DOT (People’s Light): A (fading) memory play

In People’s Light’s vibrant production of Dot, memories fill the Shealy family’s West Philadelphia home like radio waves. Through the living room, dining room, and kitchen they fill every nook and cranny. They seem invisible until a receptor flips and they flood in. Like a song once known on the piano, these memories flow from our brains to our fingers and…play. As the characters keep saying, they flow “In and out. In and out. In and out.”

These memories are of the old neighborhood, dead husbands and fathers, teenage romances, and sibling squabbles. The family matriarch, Dot (Natalie Carter), has Alzheimers and is quickly deteriorating. It’s Christmas, and all three children are home; decisions need to be made. The most energizing aspect of Colmon Domingo’s fantastic play is the way in which this family feels lived in and loved. While the premise of Dot is dark, it’s buoyed by its sharp comedy. This is a family that uses’s humor to escape, explore, and work through their own pain.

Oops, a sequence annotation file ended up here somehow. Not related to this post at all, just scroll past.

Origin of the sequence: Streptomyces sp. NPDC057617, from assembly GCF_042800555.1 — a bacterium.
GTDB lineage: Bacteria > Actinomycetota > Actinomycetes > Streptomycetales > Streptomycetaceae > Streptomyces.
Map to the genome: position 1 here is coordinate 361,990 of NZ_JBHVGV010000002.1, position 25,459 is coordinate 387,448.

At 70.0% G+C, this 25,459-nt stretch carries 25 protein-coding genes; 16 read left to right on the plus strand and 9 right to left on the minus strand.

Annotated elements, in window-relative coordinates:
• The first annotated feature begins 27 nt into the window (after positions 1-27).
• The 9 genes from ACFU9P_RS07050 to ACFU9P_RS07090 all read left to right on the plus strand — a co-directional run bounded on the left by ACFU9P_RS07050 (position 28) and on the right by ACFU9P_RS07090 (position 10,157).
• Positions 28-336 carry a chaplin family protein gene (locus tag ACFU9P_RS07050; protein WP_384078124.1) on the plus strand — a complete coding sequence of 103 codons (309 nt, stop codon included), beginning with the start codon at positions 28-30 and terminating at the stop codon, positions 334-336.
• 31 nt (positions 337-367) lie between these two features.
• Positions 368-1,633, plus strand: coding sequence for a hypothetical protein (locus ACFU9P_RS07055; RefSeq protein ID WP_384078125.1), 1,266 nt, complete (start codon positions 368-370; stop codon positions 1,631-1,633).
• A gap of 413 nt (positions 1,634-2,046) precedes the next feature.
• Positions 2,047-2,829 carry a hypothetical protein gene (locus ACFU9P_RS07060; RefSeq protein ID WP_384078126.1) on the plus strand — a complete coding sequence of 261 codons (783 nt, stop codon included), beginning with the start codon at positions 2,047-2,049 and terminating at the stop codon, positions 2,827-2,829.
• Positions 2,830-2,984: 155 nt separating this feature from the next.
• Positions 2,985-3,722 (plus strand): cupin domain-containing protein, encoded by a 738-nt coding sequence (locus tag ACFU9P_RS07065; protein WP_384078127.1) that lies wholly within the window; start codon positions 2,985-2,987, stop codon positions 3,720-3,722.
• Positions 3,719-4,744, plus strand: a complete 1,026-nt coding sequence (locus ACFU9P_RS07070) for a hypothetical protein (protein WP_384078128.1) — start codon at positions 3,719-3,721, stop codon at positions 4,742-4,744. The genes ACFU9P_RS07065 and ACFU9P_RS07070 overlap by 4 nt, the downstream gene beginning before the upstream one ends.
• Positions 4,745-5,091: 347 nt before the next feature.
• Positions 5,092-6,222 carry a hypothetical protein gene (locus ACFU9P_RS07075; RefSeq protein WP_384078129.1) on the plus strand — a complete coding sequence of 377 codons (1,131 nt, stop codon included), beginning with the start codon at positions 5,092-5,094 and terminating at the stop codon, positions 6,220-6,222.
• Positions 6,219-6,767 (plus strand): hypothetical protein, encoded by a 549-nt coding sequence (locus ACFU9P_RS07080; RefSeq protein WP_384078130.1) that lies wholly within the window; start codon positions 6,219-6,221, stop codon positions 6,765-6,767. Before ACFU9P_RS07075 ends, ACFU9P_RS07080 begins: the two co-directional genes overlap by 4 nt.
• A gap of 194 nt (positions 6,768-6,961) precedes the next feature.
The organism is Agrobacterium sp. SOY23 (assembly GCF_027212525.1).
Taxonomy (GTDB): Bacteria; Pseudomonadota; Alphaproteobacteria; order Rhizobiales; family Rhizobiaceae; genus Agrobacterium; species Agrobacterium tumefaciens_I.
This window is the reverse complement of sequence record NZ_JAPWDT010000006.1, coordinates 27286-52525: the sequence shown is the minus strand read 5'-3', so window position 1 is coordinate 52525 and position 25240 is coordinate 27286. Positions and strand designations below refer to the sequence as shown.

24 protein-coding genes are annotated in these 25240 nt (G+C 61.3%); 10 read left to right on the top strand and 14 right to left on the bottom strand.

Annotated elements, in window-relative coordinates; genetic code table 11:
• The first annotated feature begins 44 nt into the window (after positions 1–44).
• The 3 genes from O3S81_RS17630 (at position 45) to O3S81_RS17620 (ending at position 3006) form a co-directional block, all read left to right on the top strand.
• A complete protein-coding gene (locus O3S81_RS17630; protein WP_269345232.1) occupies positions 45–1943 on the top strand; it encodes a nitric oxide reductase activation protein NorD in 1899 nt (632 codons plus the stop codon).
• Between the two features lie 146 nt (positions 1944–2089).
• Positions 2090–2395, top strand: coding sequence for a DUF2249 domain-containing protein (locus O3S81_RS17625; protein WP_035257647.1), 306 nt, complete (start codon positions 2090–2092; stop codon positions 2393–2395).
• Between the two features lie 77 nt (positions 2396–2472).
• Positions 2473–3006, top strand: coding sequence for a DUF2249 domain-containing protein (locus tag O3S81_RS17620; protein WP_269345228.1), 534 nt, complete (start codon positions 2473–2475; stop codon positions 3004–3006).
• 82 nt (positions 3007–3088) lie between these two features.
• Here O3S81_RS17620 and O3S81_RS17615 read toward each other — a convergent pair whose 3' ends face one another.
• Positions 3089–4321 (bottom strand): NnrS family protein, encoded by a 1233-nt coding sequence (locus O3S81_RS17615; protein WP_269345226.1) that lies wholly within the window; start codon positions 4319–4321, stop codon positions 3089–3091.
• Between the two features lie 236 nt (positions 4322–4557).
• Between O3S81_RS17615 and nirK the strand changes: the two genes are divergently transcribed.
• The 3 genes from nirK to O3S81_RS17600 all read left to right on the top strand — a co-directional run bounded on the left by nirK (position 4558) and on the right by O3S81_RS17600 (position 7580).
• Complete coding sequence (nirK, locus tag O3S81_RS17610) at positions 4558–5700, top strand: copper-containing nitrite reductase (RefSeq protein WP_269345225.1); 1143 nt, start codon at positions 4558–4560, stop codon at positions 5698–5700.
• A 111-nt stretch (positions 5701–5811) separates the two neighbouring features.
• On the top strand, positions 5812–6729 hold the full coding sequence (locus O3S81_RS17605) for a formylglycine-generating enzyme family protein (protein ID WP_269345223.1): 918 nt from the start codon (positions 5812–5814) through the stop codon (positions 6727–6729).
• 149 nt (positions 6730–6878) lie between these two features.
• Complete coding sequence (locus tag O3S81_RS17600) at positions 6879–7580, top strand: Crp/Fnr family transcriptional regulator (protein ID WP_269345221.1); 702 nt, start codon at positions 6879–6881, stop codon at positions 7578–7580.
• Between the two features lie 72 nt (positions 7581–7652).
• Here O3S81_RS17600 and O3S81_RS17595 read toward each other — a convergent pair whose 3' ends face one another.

Dot People's Light review image

L to R: Zuhairah, Natalie Carter, André Ward, Kai Heath, and Parker Drown in DOT. Photo by Mark Garvin

Stand out performances abound. As siblings, attorney Shelly (Zuhairah), writer Donnie (André Ward,), and wanna Youtube celebrity Averie (Kai Heath) express love and frustration through petty turf wars, inside jokes, and side-eyes. Parker Drown plays Donnie’s Husband Adam with equal parts vapid-twink mischief and loving care.

Playwright Colmon Domingo’s deep love for these characters and knowledge of the region spill off the stage. His direction does leave the ensemble vulnerable during some of the plays weaker moments, including an unfortunately rushed side-plot about the Sheal’y Kazakh caregiver. Even so, one leaves the theater eager to spend more time with this family.

[People’s Light, Steinbright Stage, 39 Conestoga Road, Malvern PA] September 18–October 20, 2019; peopleslight.org

 

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About the author

Joshua Herren

Josh Herren is a writer and third-grade teacher living in Philadelphia, Pennsylvania. Josh has a B.A. from the University of Pennsylvania, where he graduated summa cum laude in history (American concentration) and art history, with a minor in gender, sexuality, and women’s studies. His thesis "Furious Acts: AIDS and the Art(s) of Activism, 1985–1993" won the Rose Award for Outstanding Thesis. Josh is passionate about education, theater, and convincing others that Philadelphia is the greatest city on earth.